Tangkong, timeless accessory of Kadazan Dusun costumes

This thing can be more expensive than some LV bags and diamond rings. It is Tangkong, the hip belt worn by Kadazandusun females in their traditional costumes (Kadazan and Dusun are the largest indigenous group in Sabah). Usually Tangkong is in a set of 3. Each belt consists of about 84 to 98 brass rings and one shell disk strung together by rattan.

Normally the price of a jewelry such as gold and gem is measured by its weight and clarity. However, the value of Tangkong increases as it ages. Tangkong can cost thousands if it’s an antique passed down for many generations and looks really oxidized, as if the less shiny it is, the higher its worth. It’s always kept as heirloom because of its sentimental value, so it’s hard to find an old Tangkong even if you have money. I saw one which was for sale for RM8,000 (≈US$2,400) last week!

Pic: Tangkong is also worn together with a set of maximum three Himpogot, the “silver coin” belt, as a display of personal wealth. Himpogot belt is about RM150 each.

Eating Kangkong (water spinach) is for the poor. Wearing Tangkong is a sign of wealth.

Pic: the typical way how Tangkong is worn in traditional Kadazan Penampang costume. The brass rings are not polished to let the rust shows its age. Tangkong is probably an accessory unique to Kadazandusun culture because I never see it in other Borneo tribes.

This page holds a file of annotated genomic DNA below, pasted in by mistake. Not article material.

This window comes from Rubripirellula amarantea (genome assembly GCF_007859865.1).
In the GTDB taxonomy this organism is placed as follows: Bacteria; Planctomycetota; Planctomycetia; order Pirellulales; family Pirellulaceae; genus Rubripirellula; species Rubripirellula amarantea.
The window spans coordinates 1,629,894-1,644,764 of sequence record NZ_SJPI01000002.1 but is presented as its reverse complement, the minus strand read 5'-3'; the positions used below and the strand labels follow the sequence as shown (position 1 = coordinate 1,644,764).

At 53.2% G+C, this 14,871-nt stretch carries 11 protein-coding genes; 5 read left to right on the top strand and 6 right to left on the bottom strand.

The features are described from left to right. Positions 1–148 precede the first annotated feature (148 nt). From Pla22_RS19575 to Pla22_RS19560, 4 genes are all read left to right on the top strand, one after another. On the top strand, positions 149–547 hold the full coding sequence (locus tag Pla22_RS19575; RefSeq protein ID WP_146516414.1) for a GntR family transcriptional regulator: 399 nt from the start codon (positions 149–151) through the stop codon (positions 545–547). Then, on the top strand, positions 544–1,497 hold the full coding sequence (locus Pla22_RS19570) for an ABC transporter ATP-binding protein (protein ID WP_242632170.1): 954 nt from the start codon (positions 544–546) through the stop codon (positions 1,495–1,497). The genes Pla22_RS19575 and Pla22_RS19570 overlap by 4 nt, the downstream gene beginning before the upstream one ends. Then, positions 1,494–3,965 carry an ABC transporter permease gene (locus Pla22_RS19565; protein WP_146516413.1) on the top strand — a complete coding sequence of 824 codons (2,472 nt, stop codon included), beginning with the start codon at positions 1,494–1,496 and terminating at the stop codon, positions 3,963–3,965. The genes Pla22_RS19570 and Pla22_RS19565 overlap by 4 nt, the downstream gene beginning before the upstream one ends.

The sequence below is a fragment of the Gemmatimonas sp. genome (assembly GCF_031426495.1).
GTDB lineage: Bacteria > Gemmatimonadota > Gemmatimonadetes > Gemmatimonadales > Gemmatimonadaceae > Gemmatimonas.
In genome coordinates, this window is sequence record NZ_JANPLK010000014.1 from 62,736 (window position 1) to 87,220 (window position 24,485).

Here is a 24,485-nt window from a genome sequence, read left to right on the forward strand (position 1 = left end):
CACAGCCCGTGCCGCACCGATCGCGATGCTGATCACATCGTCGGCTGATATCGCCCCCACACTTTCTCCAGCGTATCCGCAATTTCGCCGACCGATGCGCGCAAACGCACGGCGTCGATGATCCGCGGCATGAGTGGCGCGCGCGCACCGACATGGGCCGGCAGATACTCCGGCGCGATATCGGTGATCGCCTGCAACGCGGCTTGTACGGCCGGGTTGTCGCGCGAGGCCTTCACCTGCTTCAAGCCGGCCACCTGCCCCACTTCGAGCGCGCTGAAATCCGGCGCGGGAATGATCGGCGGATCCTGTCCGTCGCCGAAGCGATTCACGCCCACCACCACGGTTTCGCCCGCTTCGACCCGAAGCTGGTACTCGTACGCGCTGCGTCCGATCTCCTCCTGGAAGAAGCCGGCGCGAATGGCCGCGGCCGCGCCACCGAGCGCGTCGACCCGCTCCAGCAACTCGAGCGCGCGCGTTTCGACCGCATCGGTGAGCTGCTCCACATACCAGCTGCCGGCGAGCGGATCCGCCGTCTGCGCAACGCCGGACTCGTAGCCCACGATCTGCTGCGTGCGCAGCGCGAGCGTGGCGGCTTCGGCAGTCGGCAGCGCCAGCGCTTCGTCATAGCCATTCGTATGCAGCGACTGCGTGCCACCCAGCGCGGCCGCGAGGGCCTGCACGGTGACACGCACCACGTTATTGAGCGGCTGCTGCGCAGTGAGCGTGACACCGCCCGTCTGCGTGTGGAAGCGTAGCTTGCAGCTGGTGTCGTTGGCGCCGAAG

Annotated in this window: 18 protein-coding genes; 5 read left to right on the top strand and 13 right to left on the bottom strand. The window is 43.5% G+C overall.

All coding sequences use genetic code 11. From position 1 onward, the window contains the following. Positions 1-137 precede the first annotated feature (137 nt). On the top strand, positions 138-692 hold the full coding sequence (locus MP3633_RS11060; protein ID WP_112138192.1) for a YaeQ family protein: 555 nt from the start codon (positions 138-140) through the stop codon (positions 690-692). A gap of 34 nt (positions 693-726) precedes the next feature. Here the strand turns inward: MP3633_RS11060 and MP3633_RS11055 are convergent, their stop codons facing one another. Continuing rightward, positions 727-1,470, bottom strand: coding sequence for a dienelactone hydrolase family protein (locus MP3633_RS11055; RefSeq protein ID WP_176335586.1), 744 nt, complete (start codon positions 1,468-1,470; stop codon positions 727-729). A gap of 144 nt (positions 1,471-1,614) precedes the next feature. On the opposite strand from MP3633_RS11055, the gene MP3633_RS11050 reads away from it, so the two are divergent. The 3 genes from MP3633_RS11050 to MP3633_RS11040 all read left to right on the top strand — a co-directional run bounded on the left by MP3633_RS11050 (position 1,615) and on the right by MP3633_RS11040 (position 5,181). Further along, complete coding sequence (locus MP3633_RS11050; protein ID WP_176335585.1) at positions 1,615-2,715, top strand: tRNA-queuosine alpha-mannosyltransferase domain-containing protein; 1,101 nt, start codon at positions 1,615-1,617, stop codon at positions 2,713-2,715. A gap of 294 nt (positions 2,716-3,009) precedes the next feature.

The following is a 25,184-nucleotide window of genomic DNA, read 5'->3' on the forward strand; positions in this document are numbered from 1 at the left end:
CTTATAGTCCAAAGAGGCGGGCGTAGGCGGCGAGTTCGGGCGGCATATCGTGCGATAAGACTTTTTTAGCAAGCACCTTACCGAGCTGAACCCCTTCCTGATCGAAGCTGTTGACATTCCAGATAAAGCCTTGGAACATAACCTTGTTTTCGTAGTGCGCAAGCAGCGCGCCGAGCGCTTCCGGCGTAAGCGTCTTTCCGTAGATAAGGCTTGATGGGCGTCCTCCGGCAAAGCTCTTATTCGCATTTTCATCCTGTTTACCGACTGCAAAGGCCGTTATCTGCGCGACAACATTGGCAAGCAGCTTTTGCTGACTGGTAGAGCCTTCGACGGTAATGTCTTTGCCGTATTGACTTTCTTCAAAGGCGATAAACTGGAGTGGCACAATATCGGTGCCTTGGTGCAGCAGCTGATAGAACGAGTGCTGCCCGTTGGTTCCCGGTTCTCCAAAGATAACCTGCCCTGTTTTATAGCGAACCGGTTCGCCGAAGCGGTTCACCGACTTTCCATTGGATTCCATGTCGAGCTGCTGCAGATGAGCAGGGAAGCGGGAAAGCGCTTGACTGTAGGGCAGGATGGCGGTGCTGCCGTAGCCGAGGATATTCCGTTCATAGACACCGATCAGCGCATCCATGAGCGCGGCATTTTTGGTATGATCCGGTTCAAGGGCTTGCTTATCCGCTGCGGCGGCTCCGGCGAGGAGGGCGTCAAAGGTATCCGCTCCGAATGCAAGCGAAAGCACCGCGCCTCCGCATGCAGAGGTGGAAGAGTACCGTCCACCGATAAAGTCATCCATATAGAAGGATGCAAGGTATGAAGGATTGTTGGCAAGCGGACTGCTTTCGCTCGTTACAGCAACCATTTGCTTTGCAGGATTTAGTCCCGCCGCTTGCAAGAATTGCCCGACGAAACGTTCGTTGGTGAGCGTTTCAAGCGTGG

Pic: Tangkong is also an important part of traditional costumes of Dusun from Ranau, Tambunan, Pitas, Kota Marudu, etc. Unduk Ngadau (Miss Harvest Festival) always wears the best collection for beauty pageant.

Tangkong is quite heavy, normal girls will feel tired if they have 3 to 5 Kg extra weight on their hip for long hours, so you may not see them wearing Tangkong in casual occasions. During grand celebrations and wedding, Tangkong is almost a must for a classic beauty look.

I don’t know why Tangkong can make Kadazandusun girls look more elegant, probably it gives a subtle hint on feminine curve, or it makes them move slower (and gracefully). 🙂

Now let’s play a guessing game. Just now I mentioned I saw a Tangkong with selling price of RM8,000. Can you spot which one it is (see photo above)? Don’t scroll down for answer right away ok.

Did you guess the silver one? No, it’s the cheapest, only RM650 (still a lot of cash though), may be made of iron.

The golden one? Nope. It’s RM850, factory made with alloy material.

Here you go. This old Tangkong is worth RM8,000 (for a set of three). Quite surprising right because of its dull appearance? As I said, aged Tangkong is more expensive. It belongs to Stanis from Inobong, whom I met in Kaamatan celebration (Harvest Festival) in KDCA. Please e-mail me for his mobile phone number if you are interested in buying Tangkong from him.

Pic: If you look closely at this antique Tangkong, no two brass rings look the same, because they were all individually made by hand. Unlike “manufactured” Tangkong today, all brass rings look the same, and it is only half the weight of a traditional Tangkong.

FYI, if the rattan of Tangkong is red color, the wearer is a single, black if she is married.

You also can buy Tangkong at Tamu (weekly open-air native market) in Sabah, or you can rent it from Sabah Cultural Board (Lembaga Kebudayaan Sabah). The rental fee is about RM105 per belt (a set of 3 is RM315 in total then). Nowadays, new Tangkong is no longer made in traditional way. If you own any old Tangkong from your great grandmother, please take good care of it, as it is irreplaceable and a priceless gift.

Please feel free to share your Tangkong photo in comment section below. ^_^

Photos taken in Sabah, Malaysia Borneo

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